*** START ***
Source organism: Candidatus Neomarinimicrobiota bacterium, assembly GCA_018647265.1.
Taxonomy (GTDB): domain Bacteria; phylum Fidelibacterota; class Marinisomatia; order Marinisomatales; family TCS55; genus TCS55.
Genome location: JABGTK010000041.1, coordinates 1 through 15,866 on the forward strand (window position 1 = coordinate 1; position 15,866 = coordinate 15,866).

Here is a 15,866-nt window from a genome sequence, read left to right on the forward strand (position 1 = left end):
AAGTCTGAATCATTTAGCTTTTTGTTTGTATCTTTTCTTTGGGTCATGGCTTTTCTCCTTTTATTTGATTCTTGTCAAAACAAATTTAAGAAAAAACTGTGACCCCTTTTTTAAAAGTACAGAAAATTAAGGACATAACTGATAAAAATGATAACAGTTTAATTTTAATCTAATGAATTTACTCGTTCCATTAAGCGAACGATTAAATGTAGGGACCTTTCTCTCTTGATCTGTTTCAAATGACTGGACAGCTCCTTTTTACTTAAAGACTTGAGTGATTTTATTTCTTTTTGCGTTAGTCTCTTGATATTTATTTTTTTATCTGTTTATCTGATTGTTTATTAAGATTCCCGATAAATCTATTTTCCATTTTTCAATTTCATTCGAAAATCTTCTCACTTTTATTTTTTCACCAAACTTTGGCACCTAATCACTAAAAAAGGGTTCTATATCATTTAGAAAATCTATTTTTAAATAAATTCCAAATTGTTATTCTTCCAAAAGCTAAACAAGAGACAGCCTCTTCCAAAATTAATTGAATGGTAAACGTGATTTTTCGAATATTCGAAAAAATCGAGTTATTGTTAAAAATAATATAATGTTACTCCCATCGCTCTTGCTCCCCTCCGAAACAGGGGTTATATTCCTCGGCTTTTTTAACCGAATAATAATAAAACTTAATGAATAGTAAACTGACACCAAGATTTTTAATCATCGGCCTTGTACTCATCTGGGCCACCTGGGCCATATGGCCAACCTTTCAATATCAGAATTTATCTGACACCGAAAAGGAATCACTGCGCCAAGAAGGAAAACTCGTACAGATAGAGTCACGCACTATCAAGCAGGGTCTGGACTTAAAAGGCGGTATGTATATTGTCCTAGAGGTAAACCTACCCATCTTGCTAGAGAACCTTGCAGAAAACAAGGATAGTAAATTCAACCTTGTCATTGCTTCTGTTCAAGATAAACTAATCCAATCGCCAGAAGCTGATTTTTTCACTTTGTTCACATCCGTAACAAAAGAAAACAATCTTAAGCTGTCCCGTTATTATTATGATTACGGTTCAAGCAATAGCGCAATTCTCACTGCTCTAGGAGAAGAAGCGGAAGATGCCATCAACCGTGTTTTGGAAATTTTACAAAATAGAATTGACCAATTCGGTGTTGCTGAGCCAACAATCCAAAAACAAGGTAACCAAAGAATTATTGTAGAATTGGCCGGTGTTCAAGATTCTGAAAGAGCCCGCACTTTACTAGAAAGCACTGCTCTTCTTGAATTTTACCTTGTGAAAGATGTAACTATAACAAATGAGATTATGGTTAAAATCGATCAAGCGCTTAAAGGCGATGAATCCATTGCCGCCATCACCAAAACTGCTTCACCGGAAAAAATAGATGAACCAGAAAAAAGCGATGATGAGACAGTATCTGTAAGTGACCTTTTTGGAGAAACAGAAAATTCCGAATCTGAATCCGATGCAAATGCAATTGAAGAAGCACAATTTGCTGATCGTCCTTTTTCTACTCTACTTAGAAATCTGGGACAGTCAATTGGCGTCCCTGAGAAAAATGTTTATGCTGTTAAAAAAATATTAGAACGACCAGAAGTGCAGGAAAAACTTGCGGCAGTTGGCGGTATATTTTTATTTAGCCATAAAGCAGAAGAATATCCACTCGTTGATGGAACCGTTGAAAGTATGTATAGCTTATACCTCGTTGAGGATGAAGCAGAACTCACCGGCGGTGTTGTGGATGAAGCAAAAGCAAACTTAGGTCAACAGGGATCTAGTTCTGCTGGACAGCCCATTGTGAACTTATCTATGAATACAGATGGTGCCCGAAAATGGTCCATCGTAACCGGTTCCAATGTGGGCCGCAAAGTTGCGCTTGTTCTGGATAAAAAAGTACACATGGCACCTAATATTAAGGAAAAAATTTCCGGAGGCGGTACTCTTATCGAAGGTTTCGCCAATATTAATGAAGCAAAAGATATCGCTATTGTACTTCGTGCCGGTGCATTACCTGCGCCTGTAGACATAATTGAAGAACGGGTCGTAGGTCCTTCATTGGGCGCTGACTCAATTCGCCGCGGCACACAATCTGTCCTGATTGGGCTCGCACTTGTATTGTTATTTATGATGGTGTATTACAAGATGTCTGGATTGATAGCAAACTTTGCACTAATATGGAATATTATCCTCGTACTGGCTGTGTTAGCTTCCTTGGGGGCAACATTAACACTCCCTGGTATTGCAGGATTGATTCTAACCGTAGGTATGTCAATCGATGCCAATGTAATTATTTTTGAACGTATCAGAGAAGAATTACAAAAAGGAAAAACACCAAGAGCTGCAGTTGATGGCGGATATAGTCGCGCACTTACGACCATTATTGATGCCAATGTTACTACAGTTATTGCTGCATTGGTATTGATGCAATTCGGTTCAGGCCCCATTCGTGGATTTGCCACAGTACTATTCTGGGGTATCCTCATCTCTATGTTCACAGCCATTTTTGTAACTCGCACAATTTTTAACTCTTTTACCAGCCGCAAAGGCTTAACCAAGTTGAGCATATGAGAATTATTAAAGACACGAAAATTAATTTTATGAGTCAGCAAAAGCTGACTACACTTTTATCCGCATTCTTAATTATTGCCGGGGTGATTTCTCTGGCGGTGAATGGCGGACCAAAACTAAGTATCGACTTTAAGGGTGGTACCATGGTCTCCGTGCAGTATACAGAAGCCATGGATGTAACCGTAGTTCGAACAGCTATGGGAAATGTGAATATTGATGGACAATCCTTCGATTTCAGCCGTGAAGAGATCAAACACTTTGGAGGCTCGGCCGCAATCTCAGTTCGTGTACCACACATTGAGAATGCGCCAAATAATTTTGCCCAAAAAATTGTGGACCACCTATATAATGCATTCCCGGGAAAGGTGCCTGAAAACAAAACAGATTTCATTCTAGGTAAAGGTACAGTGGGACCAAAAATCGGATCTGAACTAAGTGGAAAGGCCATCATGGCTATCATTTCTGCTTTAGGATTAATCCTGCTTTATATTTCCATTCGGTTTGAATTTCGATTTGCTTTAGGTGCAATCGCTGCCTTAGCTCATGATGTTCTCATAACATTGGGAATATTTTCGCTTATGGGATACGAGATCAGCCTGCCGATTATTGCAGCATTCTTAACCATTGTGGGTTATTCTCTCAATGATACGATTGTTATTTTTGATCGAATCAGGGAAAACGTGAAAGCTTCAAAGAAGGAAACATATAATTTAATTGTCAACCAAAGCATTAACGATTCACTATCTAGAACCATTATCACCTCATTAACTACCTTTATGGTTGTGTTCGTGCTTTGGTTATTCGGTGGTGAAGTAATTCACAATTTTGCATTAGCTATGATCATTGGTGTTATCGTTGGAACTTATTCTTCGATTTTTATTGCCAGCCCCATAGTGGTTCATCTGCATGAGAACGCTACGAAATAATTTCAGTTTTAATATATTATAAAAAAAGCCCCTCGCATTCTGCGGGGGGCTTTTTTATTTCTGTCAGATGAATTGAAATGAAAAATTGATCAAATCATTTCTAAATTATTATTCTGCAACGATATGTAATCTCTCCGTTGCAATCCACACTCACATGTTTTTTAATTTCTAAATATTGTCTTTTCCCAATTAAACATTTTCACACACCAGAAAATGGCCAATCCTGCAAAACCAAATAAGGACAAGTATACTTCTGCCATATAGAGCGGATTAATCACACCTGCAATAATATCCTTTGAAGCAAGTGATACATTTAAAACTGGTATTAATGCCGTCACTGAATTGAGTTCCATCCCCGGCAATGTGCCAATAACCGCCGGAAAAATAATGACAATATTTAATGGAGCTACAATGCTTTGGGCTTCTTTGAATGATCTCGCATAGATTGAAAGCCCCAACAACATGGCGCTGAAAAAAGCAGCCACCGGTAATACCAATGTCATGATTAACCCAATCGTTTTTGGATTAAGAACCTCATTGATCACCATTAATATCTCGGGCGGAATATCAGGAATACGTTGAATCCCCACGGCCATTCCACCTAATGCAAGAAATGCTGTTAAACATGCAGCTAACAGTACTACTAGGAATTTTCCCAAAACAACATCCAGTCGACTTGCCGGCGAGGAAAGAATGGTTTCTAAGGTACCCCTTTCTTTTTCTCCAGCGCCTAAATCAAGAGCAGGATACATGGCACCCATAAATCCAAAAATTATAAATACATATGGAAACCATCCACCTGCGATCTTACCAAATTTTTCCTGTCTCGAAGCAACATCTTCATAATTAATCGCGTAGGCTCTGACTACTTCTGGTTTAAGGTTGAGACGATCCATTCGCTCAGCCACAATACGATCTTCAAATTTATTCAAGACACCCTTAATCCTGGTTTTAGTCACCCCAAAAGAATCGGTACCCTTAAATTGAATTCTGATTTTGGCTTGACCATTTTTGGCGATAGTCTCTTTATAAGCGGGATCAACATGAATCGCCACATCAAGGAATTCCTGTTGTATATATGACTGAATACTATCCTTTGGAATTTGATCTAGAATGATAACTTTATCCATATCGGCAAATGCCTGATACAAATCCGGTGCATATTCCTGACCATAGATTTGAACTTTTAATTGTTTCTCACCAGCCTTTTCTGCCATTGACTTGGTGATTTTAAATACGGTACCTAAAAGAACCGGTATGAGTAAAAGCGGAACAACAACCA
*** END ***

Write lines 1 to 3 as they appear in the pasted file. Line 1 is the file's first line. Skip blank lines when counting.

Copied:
Source organism: Candidatus Neomarinimicrobiota bacterium, assembly GCA_018647265.1.
Taxonomy (GTDB): domain Bacteria; phylum Fidelibacterota; class Marinisomatia; order Marinisomatales; family TCS55; genus TCS55.
Genome location: JABGTK010000041.1, coordinates 1 through 15,866 on the forward strand (window position 1 = coordinate 1; position 15,866 = coordinate 15,866).